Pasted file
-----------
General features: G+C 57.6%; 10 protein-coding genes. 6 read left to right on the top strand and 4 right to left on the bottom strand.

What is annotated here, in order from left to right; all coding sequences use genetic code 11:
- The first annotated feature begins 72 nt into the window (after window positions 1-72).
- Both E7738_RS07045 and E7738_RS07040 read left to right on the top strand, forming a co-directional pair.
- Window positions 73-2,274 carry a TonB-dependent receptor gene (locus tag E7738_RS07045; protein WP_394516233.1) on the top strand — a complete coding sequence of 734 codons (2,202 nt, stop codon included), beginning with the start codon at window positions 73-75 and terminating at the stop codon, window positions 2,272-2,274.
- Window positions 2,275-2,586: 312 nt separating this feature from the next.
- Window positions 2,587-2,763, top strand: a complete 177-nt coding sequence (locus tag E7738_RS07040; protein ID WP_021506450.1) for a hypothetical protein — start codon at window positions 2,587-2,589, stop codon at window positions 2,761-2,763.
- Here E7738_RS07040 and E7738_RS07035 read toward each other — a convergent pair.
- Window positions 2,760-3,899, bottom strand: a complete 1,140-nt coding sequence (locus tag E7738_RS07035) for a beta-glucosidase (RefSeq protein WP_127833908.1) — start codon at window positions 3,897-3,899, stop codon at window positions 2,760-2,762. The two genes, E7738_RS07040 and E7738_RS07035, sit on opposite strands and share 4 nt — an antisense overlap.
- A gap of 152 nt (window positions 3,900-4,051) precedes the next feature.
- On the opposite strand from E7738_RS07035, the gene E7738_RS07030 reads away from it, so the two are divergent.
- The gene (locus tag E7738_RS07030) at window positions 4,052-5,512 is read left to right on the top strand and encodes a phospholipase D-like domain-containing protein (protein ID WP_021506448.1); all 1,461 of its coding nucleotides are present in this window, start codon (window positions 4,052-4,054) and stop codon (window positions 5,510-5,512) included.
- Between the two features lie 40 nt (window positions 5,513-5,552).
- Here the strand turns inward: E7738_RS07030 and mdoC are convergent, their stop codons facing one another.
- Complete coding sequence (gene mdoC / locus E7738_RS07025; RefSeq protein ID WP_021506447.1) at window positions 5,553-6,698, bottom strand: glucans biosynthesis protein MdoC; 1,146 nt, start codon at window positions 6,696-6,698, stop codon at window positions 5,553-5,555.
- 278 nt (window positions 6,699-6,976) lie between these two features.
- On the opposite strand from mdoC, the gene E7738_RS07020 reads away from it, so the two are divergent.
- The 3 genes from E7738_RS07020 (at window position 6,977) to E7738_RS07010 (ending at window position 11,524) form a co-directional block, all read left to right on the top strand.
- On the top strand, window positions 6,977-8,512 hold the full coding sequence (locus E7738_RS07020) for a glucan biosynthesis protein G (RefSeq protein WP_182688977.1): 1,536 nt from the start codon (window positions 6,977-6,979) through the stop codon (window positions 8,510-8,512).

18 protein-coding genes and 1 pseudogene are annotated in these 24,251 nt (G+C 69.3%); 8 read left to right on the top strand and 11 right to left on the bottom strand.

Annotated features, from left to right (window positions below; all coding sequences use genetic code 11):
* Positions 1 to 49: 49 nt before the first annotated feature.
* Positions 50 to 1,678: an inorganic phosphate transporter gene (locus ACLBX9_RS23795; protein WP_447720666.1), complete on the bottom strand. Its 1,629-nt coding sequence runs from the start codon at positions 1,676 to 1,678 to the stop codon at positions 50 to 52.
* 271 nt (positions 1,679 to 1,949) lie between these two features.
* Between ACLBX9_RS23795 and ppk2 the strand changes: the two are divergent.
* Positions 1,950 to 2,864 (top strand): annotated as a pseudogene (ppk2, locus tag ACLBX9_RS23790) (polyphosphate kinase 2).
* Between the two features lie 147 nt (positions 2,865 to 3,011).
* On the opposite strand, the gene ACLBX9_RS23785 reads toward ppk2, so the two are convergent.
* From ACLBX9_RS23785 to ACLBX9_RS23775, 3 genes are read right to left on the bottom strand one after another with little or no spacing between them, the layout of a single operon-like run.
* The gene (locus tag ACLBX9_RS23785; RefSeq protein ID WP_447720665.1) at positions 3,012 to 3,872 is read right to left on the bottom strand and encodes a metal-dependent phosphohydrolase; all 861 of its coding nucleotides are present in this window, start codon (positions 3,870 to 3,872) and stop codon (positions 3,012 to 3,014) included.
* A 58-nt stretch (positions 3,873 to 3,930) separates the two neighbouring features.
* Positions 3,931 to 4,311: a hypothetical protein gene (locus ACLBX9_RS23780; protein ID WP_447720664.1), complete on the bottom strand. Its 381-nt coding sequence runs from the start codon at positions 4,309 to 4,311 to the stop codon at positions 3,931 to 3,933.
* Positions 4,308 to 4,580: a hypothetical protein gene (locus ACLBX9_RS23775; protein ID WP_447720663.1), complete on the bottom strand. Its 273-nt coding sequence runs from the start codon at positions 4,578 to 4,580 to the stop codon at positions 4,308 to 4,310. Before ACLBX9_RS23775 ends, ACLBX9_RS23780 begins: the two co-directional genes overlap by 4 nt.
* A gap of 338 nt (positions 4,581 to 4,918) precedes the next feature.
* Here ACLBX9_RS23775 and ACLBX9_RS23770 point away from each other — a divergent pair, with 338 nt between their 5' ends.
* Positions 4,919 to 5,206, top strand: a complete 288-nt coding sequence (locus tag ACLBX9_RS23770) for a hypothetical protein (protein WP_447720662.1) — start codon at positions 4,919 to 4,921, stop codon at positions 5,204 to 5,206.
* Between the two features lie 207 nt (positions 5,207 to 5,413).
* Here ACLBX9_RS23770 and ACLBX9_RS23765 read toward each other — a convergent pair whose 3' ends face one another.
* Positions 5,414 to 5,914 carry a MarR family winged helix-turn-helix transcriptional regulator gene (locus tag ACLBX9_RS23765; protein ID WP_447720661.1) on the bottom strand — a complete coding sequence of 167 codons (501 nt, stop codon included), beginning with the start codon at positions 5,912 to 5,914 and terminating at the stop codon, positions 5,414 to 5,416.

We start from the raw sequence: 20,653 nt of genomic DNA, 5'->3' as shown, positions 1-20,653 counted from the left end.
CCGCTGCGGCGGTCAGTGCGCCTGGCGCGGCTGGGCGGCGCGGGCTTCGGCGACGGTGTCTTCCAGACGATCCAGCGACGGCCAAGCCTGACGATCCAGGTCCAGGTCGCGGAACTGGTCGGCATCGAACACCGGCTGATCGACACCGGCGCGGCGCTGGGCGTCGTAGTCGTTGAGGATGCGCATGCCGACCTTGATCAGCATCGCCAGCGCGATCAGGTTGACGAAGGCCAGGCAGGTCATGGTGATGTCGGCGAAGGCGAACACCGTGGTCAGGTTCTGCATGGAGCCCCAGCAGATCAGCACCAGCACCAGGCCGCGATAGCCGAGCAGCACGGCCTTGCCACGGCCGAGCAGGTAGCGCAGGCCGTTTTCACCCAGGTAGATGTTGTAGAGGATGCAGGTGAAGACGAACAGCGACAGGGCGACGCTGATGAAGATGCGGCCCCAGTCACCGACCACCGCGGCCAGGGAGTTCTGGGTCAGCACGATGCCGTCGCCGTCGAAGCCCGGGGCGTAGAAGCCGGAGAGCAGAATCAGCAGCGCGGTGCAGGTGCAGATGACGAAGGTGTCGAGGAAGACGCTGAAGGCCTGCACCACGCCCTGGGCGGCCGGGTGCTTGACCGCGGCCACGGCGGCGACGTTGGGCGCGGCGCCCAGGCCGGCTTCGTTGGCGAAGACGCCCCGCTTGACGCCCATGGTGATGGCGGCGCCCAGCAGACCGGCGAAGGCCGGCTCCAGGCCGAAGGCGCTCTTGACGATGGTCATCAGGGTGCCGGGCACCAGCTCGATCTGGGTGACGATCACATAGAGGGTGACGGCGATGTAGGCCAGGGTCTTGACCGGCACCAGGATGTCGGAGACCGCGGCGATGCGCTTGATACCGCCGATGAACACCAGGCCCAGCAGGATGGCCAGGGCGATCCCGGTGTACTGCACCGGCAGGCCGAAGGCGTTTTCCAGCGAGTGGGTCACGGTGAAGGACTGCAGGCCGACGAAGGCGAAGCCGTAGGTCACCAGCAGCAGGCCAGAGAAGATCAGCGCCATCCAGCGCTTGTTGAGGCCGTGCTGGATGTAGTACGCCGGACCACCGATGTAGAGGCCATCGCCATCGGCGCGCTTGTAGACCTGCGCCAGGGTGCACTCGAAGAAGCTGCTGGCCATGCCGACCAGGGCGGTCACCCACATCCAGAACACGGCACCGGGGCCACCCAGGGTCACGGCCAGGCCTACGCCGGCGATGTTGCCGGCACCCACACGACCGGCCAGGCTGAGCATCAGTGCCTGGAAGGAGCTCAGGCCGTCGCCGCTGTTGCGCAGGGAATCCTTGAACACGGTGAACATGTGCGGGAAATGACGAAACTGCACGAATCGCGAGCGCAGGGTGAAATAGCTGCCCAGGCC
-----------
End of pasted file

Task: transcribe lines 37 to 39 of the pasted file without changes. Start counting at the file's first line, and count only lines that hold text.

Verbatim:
* Between the two features lie 207 nt (positions 5,207 to 5,413).
* Here ACLBX9_RS23770 and ACLBX9_RS23765 read toward each other — a convergent pair whose 3' ends face one another.
* Positions 5,414 to 5,914 carry a MarR family winged helix-turn-helix transcriptional regulator gene (locus tag ACLBX9_RS23765; protein ID WP_447720661.1) on the bottom strand — a complete coding sequence of 167 codons (501 nt, stop codon included), beginning with the start codon at positions 5,912 to 5,914 and terminating at the stop codon, positions 5,414 to 5,416.